Why we should visit sites of profound tragedy – like Chernobyl

why we should visit sites of profound tragedy like chernobyl

Simon Calder, also known as The Man Who Pays His Way, has been writing about travel for The Independent since 1994. In his weekly opinion column, he explores a key travel issue – and what it means for you.

You could tell from the online application form that this was no ordinary day-trip: “Name and surname? Vegetarian? Geiger counter?”

Thirty-five years ago in northern Ukraine, a bright spring day gave way to a clear night. At the V I Lenin nuclear power plant outside the village of Chernobyl, the late shift in charge of reactor number four were conducting a shut-down test. But design flaws, random events and fatally poor decisions combined to trigger the world’s worst nuclear disaster.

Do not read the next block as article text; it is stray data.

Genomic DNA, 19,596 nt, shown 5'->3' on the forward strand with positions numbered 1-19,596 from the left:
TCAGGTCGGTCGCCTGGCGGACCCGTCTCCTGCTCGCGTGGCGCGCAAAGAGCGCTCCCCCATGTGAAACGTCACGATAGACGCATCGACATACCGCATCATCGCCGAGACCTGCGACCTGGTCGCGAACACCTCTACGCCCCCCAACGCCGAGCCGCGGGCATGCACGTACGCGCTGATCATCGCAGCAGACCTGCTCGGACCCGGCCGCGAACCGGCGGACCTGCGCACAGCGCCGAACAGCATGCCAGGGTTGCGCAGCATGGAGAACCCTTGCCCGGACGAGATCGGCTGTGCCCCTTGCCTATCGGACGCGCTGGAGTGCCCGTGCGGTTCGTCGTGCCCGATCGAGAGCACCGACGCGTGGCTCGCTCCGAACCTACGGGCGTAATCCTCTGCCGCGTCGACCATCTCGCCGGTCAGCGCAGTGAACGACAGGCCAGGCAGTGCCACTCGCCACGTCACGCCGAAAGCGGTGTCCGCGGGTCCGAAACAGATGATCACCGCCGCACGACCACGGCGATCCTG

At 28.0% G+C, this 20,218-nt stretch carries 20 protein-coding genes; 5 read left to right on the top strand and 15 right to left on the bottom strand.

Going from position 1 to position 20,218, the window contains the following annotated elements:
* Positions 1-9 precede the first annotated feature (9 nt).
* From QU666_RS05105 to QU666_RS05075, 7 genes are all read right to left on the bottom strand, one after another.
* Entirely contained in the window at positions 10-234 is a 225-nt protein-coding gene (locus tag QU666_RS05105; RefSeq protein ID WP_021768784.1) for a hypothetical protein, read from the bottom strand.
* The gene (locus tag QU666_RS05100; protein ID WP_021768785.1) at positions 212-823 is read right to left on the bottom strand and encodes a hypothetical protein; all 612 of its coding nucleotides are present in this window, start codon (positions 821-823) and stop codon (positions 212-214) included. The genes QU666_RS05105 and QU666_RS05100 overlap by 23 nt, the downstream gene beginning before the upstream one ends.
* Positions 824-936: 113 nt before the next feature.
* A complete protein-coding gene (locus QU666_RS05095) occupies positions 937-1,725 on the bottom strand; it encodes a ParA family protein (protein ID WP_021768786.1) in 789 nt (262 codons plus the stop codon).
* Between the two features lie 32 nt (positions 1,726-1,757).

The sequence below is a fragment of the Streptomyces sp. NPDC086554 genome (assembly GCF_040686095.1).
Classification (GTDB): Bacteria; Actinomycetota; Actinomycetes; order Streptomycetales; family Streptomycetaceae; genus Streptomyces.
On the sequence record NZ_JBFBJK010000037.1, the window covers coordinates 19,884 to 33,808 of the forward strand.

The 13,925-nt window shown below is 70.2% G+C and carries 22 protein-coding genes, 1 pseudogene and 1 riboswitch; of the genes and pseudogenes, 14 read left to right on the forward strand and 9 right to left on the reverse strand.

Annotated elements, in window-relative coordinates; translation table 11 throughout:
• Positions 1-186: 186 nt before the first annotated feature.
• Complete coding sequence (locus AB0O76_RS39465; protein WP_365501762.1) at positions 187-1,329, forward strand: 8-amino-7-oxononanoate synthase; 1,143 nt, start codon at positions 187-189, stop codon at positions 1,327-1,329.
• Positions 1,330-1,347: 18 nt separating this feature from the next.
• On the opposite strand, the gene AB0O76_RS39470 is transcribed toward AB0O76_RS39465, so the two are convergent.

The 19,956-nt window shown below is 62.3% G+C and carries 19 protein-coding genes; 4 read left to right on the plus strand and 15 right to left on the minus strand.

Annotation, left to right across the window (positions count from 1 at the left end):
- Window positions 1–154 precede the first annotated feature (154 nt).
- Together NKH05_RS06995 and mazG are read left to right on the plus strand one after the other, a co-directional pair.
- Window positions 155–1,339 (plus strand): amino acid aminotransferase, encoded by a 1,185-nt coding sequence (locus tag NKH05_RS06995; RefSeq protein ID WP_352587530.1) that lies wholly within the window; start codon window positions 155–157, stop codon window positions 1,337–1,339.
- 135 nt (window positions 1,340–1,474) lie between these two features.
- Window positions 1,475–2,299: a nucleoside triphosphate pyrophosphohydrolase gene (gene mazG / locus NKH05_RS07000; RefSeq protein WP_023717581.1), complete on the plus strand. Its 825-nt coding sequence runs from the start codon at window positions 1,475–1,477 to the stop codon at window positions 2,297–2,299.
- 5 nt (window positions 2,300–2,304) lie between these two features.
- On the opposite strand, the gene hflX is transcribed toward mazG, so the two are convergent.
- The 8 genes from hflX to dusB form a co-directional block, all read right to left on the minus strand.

At 1.30am on 26 April 1986, the reactor exploded, killing some people instantly and many more over the following years. Radioactive material laid waste to territory both in Ukraine and across the border in Belarus, while the wind carried debris across Europe.

The clean-up after this unprecedented disaster involved hundreds of thousands of people and many acts of heroism as soldiers and engineers battled to prevent an even bigger disaster.

The reactor is now guarded within an exclusion zone…

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